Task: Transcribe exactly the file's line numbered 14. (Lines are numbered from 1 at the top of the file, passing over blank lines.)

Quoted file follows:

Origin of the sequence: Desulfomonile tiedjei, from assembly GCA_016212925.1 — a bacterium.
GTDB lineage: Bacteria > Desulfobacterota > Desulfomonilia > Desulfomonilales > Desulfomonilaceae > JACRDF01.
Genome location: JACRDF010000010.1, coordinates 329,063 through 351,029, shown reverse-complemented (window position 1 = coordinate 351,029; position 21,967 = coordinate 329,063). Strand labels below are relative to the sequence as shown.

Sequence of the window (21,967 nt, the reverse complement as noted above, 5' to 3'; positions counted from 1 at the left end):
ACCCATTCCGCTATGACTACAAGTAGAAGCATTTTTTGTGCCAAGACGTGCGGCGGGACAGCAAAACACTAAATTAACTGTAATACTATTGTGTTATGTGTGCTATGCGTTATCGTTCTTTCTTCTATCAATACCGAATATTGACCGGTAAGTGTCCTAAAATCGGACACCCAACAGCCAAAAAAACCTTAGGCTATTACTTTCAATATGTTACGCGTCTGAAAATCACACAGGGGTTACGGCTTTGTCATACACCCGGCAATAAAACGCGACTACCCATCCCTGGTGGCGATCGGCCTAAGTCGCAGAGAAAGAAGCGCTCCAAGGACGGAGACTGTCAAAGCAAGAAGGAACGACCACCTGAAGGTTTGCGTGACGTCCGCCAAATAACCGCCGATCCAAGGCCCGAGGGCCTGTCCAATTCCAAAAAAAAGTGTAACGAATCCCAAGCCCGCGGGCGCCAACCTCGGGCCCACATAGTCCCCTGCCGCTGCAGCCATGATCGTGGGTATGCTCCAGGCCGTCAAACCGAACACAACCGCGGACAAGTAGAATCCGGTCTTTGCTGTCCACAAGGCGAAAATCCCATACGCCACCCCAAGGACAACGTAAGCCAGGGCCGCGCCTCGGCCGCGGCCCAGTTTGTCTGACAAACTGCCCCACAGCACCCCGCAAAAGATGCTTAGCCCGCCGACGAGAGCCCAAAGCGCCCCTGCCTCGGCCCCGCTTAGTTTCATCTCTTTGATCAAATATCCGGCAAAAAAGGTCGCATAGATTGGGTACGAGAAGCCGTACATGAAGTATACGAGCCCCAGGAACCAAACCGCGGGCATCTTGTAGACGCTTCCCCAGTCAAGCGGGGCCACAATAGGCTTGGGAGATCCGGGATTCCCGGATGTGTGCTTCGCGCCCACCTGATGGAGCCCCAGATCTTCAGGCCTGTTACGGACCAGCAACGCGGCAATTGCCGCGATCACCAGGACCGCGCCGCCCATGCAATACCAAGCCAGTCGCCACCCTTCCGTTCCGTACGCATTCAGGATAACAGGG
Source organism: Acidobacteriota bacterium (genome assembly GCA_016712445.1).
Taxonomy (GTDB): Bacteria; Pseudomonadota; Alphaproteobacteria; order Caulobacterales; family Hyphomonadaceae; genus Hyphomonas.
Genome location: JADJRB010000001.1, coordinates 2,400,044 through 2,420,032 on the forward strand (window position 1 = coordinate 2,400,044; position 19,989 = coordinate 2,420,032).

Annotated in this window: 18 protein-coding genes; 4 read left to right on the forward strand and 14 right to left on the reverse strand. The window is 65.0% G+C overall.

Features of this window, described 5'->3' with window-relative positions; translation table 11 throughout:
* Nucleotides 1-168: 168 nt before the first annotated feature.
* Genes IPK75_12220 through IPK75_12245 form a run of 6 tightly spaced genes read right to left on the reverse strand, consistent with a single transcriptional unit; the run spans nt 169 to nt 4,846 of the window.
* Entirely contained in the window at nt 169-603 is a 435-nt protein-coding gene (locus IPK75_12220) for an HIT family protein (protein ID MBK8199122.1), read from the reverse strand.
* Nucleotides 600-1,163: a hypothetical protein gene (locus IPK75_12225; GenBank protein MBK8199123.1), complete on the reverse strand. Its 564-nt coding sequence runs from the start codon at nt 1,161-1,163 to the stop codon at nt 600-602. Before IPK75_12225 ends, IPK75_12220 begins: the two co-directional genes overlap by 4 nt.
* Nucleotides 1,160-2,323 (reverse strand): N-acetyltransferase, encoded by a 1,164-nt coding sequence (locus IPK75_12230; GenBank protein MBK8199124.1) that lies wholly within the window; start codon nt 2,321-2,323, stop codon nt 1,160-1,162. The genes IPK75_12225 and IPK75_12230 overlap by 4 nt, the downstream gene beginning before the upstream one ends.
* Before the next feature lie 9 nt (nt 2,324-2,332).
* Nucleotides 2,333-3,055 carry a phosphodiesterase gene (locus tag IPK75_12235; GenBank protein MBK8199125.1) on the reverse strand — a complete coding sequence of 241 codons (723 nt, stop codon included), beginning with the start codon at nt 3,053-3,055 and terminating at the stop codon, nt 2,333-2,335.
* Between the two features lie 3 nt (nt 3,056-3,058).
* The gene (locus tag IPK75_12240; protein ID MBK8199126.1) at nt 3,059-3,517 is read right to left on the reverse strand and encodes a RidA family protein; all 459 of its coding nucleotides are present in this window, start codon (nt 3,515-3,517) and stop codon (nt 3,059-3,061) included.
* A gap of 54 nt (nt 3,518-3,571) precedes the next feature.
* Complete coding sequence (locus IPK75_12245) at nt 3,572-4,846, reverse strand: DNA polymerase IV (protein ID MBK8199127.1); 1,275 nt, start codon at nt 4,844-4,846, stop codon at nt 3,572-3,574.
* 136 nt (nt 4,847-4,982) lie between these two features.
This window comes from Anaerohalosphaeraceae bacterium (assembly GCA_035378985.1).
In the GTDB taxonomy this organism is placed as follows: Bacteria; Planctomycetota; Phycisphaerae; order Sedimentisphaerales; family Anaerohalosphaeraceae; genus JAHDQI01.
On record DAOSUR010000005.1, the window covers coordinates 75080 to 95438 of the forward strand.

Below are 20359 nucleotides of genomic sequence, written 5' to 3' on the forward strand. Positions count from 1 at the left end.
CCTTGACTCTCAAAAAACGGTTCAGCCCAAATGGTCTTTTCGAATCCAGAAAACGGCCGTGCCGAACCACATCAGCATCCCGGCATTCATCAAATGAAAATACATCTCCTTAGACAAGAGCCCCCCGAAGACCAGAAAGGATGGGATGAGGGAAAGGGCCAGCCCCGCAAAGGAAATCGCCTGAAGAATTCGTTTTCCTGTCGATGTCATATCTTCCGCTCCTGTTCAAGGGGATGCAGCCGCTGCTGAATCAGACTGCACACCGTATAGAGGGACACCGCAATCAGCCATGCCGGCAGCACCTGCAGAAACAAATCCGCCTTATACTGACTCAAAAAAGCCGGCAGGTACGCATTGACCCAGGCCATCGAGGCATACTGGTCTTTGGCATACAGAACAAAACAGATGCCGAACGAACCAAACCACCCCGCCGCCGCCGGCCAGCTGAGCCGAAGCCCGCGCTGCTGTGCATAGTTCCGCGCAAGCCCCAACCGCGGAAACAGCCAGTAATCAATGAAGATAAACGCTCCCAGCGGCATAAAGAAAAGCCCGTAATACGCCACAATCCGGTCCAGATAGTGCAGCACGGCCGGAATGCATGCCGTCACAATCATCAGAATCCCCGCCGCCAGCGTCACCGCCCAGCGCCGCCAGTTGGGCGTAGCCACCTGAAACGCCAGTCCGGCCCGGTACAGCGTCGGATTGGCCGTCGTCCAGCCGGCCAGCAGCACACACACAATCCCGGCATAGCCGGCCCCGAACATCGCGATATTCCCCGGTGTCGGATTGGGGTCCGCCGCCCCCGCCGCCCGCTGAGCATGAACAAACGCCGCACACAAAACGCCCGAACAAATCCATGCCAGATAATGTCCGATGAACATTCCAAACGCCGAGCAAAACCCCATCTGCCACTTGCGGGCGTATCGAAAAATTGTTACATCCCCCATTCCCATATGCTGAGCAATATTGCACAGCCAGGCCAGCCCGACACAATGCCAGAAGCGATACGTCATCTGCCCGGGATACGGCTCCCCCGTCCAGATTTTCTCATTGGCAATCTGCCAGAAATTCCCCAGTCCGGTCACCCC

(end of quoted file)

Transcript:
* Nucleotides 600-1,163: a hypothetical protein gene (locus IPK75_12225; GenBank protein MBK8199123.1), complete on the reverse strand. Its 564-nt coding sequence runs from the start codon at nt 1,161-1,163 to the stop codon at nt 600-602. Before IPK75_12225 ends, IPK75_12220 begins: the two co-directional genes overlap by 4 nt.